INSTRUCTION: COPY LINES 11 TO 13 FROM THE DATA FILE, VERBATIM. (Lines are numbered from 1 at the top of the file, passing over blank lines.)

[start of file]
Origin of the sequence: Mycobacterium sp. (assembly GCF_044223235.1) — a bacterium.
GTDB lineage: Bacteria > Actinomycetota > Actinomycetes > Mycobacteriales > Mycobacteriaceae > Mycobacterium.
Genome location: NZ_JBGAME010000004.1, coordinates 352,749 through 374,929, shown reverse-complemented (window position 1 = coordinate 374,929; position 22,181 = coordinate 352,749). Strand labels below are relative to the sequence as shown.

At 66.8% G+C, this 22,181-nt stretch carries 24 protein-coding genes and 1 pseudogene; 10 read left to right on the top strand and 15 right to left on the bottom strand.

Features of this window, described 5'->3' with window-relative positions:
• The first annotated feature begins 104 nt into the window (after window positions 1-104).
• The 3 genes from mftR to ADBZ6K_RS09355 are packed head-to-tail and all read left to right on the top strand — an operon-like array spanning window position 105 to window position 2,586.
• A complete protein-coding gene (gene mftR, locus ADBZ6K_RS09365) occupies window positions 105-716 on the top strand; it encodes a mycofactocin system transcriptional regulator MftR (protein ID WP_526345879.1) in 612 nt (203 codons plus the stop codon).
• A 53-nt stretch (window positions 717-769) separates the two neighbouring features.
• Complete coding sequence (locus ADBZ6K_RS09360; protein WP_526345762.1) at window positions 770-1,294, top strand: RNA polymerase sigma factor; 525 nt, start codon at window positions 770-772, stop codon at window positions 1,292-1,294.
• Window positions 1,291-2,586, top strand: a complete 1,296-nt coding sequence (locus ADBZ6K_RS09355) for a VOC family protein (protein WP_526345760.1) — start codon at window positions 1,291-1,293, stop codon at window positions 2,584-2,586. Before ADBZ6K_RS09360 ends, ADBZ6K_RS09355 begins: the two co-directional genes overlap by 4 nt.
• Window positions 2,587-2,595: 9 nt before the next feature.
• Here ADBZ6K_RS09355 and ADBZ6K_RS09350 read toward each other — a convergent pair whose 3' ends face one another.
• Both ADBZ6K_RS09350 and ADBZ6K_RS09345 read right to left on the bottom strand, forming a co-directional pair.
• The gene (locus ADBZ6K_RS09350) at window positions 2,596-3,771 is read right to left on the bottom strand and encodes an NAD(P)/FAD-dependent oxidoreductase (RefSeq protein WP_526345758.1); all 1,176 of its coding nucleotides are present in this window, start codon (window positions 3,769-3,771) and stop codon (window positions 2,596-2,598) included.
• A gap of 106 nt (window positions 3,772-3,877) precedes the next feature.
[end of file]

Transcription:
• Window positions 1,291-2,586, top strand: a complete 1,296-nt coding sequence (locus ADBZ6K_RS09355) for a VOC family protein (protein WP_526345760.1) — start codon at window positions 1,291-1,293, stop codon at window positions 2,584-2,586. Before ADBZ6K_RS09360 ends, ADBZ6K_RS09355 begins: the two co-directional genes overlap by 4 nt.
• Window positions 2,587-2,595: 9 nt before the next feature.
• Here ADBZ6K_RS09355 and ADBZ6K_RS09350 read toward each other — a convergent pair whose 3' ends face one another.